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America is Primarily at Fault for the Conflict in Gaza

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If you're a conservative reading this, I know what you're thinking - typical liberal. Part of the blame America first crowd. How could this war between the Israelis and Palestinians be America's fault?

First, I love America. I chose to be an American. I think this is the greatest country on earth. And part of what makes it great is that it is self-correcting. It can take criticism and use it to make itself better. It is a country confident enough to not shout down dissenters.

So, let me offer you something you hardly ever hear in the American media. The American government had a great deal to do with the outbreak of violence in the Gaza Strip right now. The Bush administration demanded - against the advice of nearly every expert in the field and the Israeli government - that the Palestinians hold elections. They did. Hamas won.

When Hamas won, we could have pulled them in toward the direction of political action and reconciliation. Instead, we chose to isolate them, start a coup against them (read this terrific article in Vanity Fair about our attempt to overthrow Hamas) and further radicalize them. We made a mockery of the idea of democracy. We proved to them that we never meant a word of the so-called Freedom Doctrine. We only wanted elections in which our guys won.

This kind of hypocrisy has consequences. It sends a message that democracy and voting doesn't work. And our botched coup against Hamas had the effect of sending the message that violence is the answer. If you don't get your way, the proper course of action is to try to change the results through use of force.

We should have never insisted on the elections that everyone - but the inane Bush team - realized Hamas was going to win. It's not that elections are a bad idea, but it was too early in this instance. We should have laid the groundwork for Palestinians to vote in a direction that would have led to more constructive solutions. Instead, as usual, Bush was lazy and insisted on getting his way right away.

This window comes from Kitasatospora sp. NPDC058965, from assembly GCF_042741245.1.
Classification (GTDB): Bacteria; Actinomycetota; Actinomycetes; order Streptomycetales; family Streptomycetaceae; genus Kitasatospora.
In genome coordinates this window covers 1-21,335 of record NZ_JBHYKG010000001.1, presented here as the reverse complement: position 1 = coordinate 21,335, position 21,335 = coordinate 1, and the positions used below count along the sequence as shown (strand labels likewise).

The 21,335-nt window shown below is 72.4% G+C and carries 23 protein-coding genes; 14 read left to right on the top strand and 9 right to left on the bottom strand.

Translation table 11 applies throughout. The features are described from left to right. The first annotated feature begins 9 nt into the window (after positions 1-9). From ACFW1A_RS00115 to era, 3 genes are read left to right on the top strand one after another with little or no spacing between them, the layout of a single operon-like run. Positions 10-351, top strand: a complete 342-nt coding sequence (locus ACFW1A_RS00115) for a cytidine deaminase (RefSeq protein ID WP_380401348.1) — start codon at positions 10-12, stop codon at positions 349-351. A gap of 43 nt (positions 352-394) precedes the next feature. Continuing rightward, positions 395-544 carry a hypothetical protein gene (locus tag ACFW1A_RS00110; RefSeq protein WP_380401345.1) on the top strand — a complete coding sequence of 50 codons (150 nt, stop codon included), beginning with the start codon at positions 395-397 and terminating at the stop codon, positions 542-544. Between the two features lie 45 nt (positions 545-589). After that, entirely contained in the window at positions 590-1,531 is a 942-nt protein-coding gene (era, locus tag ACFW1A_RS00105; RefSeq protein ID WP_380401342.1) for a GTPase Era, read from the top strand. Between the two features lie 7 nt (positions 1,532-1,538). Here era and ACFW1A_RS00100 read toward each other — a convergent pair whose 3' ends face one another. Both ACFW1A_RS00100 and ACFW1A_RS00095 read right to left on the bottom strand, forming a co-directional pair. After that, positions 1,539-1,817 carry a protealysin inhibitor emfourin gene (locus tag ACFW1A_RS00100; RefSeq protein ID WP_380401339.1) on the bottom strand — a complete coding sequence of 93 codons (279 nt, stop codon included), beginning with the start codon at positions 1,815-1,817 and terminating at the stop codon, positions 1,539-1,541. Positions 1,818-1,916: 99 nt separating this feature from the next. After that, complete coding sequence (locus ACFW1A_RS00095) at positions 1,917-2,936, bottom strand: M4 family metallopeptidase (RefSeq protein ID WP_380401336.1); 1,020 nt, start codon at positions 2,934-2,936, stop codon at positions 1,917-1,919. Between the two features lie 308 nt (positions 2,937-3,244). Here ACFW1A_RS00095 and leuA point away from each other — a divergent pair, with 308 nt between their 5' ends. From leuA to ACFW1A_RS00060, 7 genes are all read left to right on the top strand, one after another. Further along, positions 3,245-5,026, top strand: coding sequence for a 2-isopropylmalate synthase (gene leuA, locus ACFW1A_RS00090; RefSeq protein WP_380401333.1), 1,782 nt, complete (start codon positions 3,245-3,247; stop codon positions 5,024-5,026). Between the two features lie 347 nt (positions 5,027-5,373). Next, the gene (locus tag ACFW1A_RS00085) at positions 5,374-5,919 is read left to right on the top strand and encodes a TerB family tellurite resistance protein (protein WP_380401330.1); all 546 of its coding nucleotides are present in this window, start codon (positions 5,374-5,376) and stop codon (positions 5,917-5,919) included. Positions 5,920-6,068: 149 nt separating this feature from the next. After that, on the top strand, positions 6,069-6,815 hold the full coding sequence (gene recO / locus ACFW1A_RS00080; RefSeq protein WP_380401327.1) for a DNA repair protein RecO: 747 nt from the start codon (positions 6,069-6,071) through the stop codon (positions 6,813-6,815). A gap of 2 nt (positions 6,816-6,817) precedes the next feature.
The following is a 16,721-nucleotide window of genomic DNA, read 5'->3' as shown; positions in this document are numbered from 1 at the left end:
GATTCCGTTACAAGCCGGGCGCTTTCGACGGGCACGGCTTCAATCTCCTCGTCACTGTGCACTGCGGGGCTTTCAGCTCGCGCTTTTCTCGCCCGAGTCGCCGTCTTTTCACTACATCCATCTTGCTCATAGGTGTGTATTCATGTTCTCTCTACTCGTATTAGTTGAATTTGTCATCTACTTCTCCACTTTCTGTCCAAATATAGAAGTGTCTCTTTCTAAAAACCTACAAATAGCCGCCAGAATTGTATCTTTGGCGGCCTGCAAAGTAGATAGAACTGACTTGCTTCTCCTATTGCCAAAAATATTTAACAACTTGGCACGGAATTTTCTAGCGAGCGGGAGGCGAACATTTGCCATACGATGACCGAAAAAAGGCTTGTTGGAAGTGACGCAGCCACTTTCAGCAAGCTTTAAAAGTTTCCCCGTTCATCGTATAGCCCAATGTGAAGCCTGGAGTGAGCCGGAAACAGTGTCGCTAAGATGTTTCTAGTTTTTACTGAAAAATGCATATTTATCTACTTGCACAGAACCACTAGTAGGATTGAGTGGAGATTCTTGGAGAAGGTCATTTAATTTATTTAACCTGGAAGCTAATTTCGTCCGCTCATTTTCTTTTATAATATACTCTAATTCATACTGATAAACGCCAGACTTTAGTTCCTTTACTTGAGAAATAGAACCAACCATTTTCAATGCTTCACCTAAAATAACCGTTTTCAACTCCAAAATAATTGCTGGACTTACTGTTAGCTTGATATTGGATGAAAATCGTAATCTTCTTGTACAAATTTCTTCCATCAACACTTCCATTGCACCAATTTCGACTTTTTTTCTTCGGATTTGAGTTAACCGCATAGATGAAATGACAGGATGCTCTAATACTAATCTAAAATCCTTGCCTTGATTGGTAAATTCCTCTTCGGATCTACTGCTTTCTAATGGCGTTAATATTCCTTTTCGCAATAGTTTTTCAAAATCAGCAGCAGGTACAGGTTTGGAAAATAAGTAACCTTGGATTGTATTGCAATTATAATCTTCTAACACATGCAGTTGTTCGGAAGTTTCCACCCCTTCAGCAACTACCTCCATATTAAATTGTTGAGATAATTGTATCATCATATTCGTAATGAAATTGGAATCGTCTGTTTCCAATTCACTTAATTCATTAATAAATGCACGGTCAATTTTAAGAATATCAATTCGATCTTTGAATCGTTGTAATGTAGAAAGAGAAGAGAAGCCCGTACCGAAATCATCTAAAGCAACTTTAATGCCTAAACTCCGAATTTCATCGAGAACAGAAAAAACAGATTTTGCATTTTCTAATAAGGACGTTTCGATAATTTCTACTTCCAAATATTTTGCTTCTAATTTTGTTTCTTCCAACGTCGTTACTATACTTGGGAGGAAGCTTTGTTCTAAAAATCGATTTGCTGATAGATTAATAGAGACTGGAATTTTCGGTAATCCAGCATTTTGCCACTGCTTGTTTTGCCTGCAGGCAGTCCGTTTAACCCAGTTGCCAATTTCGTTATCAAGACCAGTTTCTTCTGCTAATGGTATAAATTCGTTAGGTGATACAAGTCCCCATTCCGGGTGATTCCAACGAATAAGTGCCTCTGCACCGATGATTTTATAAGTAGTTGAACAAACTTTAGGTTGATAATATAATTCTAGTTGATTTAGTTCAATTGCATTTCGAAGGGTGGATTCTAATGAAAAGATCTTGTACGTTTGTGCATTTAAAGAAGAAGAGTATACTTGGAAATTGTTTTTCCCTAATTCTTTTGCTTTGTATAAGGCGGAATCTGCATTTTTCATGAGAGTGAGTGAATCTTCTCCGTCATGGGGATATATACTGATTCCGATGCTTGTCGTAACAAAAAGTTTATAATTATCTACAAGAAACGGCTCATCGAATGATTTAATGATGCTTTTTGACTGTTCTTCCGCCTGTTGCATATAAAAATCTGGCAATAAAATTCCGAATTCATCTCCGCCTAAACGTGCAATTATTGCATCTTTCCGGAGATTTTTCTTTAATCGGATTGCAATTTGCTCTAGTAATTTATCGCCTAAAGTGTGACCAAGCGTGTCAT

And if we were going to have elections, we absolutely, positively should have recognized the legitimate results of those elections and dealt with the consequences. In fact, this might have pulled Hamas into a governing role that demanded more pragmatism and a less radical outlook. It's easier to be a radical when you don't have to get anything done.

And on the Israeli side, we never urge caution. We always encourage over-reaction. Before Israel started this assault on Gaza, there was one Israeli casualty since the end of the cease-fire. Within the first couple of days of the Israeli assault, there are already 64 Palestinian civilians killed. And five more Israelis killed from more - not less - rocket fire from Gaza.

So, the attack has not accomplished its objective of stopping the rocket fire from Hamas - in fact, it's made it worse - and it has also killed a disproportionate number of civilians in Gaza. I do not find the argument that these civilian deaths are just "collateral damage" persuasive. It's easy to call them collateral damage when they are not your kids.

Which American would stand by and let another country bomb our cities, kill our children and then accept the excuse that the enemy was targeting military complexes but they just killed our kids as simple collateral damage? Would that sound persuasive to you if you lost your family members? Your wife? Your grandfather? Your daughter?

The US government's immediate reaction was to say all of this was Hamas's fault and that Israel was 100% justified in retaliating in any way they saw fit. And it wasn't just the Bush administration; Democratic leaders put out nearly identical talking points.

So, what does this lead to? More bombings from Israel and a further escalation of the circle of violence. We are not doing Israel any favors by encouraging their most hawkish instincts. Violence begets violence. They will never have peace of mind as long as these seemingly endless cycles of violence continue.

Of course, Hamas and Israel are also responsible for their own actions. It would be absurd to claim otherwise. But we can give them the right incentives and disincentives or the wrong ones. We can either push them toward reconciliation and settlement or we can push them toward more violence, war and mayhem. We have done the latter, for which we must take responsibility.

No doubt the next time a Muslim fanatic attacks American interests, we will say, "Why do they hate us?" The answer is very clear. We have pushed them toward it. They are ultimately responsible for their actions. But we must also be responsible for our own.

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